Effect of news of layoffs is unclear here
'Black Tuesday' this week is expected to affect only GM's engineering staff.
LORDSTOWN -- Whether General Motors' anticipated white-collar firings this week will affect operations here is unclear.
GM told its engineering staff last week that all leaves have been canceled. Staff has been ordered to report for work Tuesday morning -- with company cars and keys.
Jim Graham, president of United Auto Workers Local 1112 here, said he is unsure how many engineers work at the Lordstown facility. He said the union has no official position on the white-collar cuts.
Instead, he said, it is focusing on the buyouts GM is proposing for hourly workers.
GM proposed the buyouts last week as part of its goal of cutting 30,000 jobs by 2008. It is offering 113,000 workers between $35,000 and $140,000.
Graham said union officials were traveling to Detroit today for updates on the buyouts, and while they are there, they may be informed about the white-collar cuts. So far, he said, there has been no official notification about those cuts from the company.
Officials at the Lordstown plant were unavailable Sunday to comment.
What insiders say
GM wouldn't comment on what will happen Tuesday, but insiders said only the engineering staff is affected -- for now. They also said cuts in other departments, including sales and marketing, would come later, perhaps as early as next month.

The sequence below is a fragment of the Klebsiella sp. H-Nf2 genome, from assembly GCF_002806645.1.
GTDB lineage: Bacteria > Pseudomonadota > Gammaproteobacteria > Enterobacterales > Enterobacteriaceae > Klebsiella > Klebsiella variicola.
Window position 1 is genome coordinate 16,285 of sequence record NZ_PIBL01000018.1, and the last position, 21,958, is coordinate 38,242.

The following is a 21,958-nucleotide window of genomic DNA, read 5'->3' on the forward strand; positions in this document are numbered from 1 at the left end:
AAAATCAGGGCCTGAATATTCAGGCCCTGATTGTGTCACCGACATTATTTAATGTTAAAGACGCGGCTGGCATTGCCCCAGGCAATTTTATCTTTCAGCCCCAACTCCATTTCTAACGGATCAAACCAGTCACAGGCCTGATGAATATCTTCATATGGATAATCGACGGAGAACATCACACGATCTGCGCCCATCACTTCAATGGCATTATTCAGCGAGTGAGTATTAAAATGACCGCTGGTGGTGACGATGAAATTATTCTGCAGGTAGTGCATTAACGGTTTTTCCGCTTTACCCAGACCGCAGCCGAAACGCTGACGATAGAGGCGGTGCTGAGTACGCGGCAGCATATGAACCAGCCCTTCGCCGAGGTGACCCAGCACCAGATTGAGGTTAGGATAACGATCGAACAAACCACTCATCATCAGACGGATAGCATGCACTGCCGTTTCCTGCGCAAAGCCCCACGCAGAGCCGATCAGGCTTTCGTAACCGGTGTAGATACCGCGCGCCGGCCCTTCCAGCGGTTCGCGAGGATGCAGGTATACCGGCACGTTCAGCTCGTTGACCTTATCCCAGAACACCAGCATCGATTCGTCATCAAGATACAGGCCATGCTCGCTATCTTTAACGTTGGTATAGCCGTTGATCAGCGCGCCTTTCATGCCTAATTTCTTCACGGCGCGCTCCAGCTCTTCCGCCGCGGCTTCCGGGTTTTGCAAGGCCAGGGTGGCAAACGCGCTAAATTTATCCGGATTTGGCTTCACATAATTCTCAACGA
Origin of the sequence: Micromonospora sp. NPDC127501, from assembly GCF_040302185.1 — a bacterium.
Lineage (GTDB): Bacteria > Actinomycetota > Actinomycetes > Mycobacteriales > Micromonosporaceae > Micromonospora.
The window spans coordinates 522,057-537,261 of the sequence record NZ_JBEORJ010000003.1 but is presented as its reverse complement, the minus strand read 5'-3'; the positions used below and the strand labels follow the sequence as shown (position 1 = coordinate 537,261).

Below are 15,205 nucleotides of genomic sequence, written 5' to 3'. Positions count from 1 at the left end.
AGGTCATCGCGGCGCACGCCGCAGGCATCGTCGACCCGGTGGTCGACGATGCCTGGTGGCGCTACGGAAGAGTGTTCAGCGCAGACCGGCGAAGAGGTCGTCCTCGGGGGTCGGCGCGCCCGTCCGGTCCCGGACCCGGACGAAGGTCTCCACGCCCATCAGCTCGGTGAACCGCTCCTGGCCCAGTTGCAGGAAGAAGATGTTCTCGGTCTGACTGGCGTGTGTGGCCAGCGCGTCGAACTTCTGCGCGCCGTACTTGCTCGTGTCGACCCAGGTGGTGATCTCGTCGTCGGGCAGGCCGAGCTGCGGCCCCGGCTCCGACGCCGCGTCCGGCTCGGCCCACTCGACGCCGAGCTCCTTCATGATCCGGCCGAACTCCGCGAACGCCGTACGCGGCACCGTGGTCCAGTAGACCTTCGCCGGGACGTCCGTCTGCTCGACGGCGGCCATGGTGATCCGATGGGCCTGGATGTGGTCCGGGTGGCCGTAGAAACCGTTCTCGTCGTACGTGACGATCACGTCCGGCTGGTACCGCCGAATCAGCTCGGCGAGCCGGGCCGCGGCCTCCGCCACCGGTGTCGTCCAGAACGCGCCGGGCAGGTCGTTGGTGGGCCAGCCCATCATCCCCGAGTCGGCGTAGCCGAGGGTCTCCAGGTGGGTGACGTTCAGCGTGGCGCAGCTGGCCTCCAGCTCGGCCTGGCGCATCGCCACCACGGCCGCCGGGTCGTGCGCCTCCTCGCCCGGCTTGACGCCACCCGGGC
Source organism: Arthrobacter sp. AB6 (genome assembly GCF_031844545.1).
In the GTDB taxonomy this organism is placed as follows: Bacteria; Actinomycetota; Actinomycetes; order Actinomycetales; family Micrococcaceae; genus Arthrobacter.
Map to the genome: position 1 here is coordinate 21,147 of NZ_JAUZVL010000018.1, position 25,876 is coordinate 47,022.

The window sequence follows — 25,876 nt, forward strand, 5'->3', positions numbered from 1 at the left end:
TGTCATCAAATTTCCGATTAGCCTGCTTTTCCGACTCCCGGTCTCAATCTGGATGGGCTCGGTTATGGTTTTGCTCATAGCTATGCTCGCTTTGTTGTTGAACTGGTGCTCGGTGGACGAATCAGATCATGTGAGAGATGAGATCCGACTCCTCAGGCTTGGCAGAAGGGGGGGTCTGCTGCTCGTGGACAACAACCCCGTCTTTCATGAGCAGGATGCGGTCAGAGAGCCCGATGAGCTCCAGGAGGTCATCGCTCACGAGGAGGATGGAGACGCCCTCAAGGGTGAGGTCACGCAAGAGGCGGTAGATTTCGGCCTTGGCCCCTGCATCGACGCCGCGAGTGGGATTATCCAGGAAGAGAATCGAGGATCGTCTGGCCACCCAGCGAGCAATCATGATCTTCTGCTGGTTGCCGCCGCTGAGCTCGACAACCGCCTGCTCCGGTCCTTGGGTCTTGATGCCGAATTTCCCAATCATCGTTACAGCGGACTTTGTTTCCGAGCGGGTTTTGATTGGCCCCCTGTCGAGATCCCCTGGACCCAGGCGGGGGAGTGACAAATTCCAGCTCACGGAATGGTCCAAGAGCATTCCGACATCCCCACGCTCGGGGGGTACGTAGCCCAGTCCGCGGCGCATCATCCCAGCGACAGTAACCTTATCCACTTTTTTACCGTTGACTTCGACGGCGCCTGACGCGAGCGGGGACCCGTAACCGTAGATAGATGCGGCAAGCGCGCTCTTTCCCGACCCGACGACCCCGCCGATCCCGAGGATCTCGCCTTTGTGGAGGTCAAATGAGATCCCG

GM has about 36,000 salaried workers, including an unspecified number of contract workers. About 2,800 positions were cut in 2005, including 500 contract workers.
Since 2000, GM's salaried work force has dropped from 44,000 people, largely through retirement and attrition.
Analysts say the timing of white-collar reductions so soon after announcing the union buyouts is significant. It shows the United Auto Workers, which represents hourly workers, that the salaried work force is making sacrifices to return North American operations to profitability.
Only days ago, GM revised its loss for last year, kicking it up by $2 billion, to $10.6 billion.
GM Chairman Rick Wagoner said last November that part of the automaker's $7 billion restructuring costs included $1.5 billion to eliminate up to 7 percent of the salaried work force in 2006 through attrition and involuntary separation. He didn't set a timetable.
The engineering meeting, which is being referred to as "Black Tuesday," puts the white-collar job cuts in motion while the automaker consolidates engineering operations worldwide as part of its global strategy to cut costs by eliminating redundancy.
There's no word on how many of the hundreds of engineers will be pink-slipped as part of the 7-percent white-collar reduction.